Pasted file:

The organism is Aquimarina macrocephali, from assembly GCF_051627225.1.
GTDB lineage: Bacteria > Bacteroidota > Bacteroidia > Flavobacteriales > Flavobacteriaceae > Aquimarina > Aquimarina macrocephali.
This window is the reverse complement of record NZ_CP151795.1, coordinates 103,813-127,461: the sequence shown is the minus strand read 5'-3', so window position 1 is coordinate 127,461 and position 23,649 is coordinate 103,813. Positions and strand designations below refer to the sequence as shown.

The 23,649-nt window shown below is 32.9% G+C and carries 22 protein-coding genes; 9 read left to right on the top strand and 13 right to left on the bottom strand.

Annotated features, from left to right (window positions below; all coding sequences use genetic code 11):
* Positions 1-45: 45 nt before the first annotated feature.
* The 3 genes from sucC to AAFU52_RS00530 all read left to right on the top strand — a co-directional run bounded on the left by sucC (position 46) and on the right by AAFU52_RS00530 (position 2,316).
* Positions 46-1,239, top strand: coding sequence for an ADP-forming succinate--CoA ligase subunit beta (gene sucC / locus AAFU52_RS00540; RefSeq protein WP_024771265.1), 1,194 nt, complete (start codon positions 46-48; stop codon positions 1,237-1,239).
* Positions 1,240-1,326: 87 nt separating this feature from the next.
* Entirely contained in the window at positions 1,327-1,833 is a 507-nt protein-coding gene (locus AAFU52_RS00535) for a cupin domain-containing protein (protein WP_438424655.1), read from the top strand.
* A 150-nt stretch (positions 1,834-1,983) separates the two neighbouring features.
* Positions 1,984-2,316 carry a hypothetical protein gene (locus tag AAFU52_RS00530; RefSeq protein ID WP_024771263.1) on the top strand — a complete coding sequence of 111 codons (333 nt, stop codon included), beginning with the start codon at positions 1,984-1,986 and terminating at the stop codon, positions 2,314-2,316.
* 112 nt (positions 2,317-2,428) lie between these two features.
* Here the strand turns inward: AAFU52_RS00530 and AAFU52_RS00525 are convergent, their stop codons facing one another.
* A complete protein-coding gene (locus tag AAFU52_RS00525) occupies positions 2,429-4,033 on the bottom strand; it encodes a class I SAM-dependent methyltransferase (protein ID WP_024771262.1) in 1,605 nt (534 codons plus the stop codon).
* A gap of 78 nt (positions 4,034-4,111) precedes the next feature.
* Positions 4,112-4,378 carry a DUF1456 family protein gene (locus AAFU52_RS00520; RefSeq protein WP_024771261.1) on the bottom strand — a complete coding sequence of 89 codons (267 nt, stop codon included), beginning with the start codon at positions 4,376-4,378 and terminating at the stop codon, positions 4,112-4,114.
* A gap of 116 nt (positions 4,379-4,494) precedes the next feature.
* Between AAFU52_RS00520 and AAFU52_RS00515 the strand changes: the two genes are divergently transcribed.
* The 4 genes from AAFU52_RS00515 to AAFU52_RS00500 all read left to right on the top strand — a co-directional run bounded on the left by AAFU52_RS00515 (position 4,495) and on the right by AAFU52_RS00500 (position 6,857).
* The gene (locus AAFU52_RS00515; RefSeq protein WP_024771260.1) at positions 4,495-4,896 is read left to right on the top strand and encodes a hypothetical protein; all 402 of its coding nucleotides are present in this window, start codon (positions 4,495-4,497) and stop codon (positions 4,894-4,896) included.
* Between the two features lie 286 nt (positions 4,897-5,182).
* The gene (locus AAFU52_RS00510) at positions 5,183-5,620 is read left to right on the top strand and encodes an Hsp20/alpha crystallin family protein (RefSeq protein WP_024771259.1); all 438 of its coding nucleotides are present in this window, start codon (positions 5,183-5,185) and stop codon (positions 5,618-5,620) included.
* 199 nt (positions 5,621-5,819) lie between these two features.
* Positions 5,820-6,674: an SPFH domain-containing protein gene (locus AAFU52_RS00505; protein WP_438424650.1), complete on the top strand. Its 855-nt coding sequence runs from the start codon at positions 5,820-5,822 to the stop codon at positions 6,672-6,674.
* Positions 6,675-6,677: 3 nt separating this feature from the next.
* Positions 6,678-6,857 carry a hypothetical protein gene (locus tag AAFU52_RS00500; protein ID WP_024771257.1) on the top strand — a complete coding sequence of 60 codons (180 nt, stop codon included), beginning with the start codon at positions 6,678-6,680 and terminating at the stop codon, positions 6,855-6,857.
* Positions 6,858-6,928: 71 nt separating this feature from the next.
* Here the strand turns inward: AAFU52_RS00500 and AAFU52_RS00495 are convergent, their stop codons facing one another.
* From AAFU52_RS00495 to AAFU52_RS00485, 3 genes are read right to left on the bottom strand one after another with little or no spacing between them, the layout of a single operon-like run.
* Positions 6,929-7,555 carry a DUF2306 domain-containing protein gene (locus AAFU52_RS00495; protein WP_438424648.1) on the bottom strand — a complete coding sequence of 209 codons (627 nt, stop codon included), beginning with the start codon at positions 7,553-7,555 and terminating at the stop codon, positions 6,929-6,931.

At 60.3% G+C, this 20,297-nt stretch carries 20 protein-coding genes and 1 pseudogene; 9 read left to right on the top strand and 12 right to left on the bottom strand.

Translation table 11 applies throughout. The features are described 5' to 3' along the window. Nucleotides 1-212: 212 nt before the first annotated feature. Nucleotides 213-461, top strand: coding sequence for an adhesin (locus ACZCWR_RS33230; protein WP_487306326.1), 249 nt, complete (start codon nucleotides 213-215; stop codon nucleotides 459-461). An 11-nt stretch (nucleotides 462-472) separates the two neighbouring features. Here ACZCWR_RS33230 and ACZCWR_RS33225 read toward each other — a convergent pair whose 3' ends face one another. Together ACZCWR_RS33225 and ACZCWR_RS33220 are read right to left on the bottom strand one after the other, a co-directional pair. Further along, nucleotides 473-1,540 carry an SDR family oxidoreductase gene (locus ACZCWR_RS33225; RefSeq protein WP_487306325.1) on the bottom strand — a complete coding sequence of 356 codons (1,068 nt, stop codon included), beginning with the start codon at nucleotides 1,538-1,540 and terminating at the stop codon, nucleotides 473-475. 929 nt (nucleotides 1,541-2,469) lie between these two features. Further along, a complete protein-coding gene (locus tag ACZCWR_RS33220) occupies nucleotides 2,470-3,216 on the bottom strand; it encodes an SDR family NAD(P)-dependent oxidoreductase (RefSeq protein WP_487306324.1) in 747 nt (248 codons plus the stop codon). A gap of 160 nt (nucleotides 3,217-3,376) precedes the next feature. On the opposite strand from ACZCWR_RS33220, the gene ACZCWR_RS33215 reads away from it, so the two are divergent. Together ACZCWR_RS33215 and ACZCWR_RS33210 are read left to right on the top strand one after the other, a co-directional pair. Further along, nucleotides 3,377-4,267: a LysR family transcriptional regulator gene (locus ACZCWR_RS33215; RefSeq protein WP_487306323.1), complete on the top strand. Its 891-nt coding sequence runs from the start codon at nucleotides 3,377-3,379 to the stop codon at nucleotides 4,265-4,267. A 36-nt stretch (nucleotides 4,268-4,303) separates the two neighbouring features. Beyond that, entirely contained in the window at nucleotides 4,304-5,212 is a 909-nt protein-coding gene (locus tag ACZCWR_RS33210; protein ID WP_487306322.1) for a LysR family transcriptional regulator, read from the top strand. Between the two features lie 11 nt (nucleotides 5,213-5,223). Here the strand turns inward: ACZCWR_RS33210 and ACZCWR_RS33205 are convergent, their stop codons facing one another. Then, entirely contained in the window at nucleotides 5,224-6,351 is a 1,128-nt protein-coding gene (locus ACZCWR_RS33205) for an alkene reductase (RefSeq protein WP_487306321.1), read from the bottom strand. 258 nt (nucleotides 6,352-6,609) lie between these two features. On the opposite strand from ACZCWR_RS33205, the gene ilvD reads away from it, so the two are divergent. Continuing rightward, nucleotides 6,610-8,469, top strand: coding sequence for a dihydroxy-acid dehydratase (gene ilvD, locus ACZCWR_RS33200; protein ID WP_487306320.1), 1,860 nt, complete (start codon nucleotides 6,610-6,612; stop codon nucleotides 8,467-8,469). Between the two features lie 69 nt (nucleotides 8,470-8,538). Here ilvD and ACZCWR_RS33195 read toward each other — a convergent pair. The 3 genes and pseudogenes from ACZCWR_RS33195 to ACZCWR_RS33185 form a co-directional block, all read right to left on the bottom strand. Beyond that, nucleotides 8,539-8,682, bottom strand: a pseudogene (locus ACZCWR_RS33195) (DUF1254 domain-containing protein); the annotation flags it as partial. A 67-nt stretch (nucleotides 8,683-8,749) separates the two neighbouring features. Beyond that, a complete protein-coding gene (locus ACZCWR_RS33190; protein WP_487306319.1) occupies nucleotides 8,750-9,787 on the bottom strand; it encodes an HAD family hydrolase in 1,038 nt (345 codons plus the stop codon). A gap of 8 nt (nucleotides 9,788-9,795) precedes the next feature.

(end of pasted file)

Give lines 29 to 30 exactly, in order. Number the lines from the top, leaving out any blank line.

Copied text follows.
* Here the strand turns inward: AAFU52_RS00500 and AAFU52_RS00495 are convergent, their stop codons facing one another.
* From AAFU52_RS00495 to AAFU52_RS00485, 3 genes are read right to left on the bottom strand one after another with little or no spacing between them, the layout of a single operon-like run.